::: t+04d // Kursk 2


I have a new surprising insight: Russia is cold! Not a bit cold – very cold. And this is only the very West of Russia, and anyway most Russians will laugh at us and think of – 17°C as moderate temperature, I suppose. But at least people at Kursk agree that these days are unusually cold, even for their standards. Maybe they were just being polite, though…

To recharge the car’s battery, which after the generator failure of yesterday would not charge anymore, we decided to  take it togehter with a charger to our room. Unfortunately, it is way more complex to demount a battery from an A4 than it used to be on an Audi 90 quattro 20V. This, however, only  means that (unneccessarily) many covers needed to be dissassembled, in relatively narrow space. Not too funny at almost -20°C with a flash light, but ok  – in most other contemporary cars it would have been way worse.

Back in the room we found that my Bosch Charger was lacking one of the mounting clamps (my mistake), which was a bit disappointing, until I fixed that with the starter cable.

With the freshly charged battery we drove in the morning to find the Skoda or Volkswagen repair services. We had checked the spare part’s details the night before (this A4 uses a Valeo generator, instead of a Bosch, which unfortunately would have been the better choice (quality, lifetime, spare part supply)). The Valeo had been used in several different Audi, Volkswagen, Skoda, even BMW. So, once a garage would be open, we should relatively easily be able to retrieve it.

Unfortunately, all of these were closed due to the Russian New Year’s Holidays. We then drove into another part of the city, of which we knew there were a couple of smaller independent garages. Having arrived, we immediately found a hand-painted sign “автозвук 12 Вольт“. Auto-something, 12 Volt. This sounded promising… (really it means: Auto Sound (sic!) 12 Volt, but well, we did not know this).

Passing through the backyards of socialist concrete blocks, we were following more hand-painted signs, until we reached an old yards surrounded by several garages. Out of a nearby bulding a man came and was about to lock the door, so I just stopped the car and ran towards him. I was able to stop him, until my co-driver arrived who spoke to him in Russian. He told us a number: “32!”. – “What?” – “32.”. We must have looked really stupid… “Garage 32. There! Go go!”.

So we went to one of the many garages, the one with the number 32, and stood somewhat helpless in front of the door. “Go go!, Enter!”. Beyond the door was a dimlit room, an incredbly vast collection of scrapped generators, batteries and all other electrical parts of old cars, and an old russian guy in the middle of it.


While my co-driver tried to explain our problem in Russian, I started to look around. Quickly I spotted a stack of small devices on an old fridge in the room’s center: Voltage Regulators of car generators – the part which holds the carbon brushes that most likely we would need to change.

I drew the old men’s attention to the parts. “Ah.” he said and lauged out loud. “Yes yes, but only Russian car!”. Ok. Meanwhile three other Russians had arrived, one of which spoke a little English. We were discussing for some time, and they made several calls for us: all shops were closed. Then, they figured out somebody who would  have such spare part, but we would need to demount the generator. Really, this is not necessary to exchange the carbon brushes, and – again – it takes way more effort than on my earlier Audi, but they wanted to check the generator itself. Unfortunately, somebody would need to come to demount the generator, and we would then need to bring it by taxi to another guy who would check it and had the spare parts. That would be the only solution for today. Meanwhile, however, it turned out that Volkaswagen Service would be open the next day – on Sunday – which then led me to the decision that another night in Kursk would be the right way forward. We chatted a bit more, and gave a heartily goodbye. Three guys investing 45min to find you somebody else to repair your car – that would be rarely found back home.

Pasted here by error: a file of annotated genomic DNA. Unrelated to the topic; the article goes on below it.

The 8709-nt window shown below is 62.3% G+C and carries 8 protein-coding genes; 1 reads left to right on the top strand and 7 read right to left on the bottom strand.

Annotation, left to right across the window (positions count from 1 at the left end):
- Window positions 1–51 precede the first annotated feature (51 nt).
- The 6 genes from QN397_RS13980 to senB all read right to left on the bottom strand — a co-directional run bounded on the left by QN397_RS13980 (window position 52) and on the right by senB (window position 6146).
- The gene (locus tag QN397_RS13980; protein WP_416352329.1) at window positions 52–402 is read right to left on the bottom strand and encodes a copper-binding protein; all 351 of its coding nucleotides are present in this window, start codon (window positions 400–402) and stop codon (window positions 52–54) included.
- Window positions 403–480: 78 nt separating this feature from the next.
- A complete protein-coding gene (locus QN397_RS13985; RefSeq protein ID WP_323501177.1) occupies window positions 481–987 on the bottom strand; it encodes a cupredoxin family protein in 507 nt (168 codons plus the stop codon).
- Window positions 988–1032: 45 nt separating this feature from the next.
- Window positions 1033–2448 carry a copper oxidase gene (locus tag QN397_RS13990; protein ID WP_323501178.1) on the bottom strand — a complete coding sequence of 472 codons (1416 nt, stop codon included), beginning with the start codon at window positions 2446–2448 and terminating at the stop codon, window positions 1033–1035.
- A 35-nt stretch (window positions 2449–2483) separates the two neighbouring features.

^0101B2CCCC65B90C5A59552C32CEFB775CEDBEB83E88198D29^pimgpsh_fullsize_distr ^A55993304A948AB25219D3FB2B794E323C6567581E6BA31B52^pimgpsh_fullsize_distr

We used the rest of the morning to do some shopping and have an early lunch, and re-checked in into our previous hotel. In the afternoon, spirits lifted again, I suggested to mount the studded tyres, which almost everybody drives in Russia and which come-in quite helpful. So we unloaded the car, the tyres, lifted the car and started demounting the normal winter tyres.

When I started mounting the first studded tyre I noticed it would not fit perfectly to the wheel’s hub. I was confused as the rims should perfectly fit to the car. I then remembered a set of blue rings which came with the rims. Indeed, they would fit into the center of the rim and probably make them fit to the hub. However, I was starting to get very cold after more than an hour outside, and I was not entirely sure, and I did not want to mount anything to the wheels the use and mounting of which I was not familiar.

So we remounted the old tyres and re-packed the car. It was only later that day that I had the chance to read-up on the internet the meaning of these rings. They are centering rings that come with all third-party rims to allow the rims’ manufacturer to somewhat go “one-size-fits-all”. Mounting them was described the easiest thing in the world: just push them in. Guess I should have read that earlier…


Leave a Reply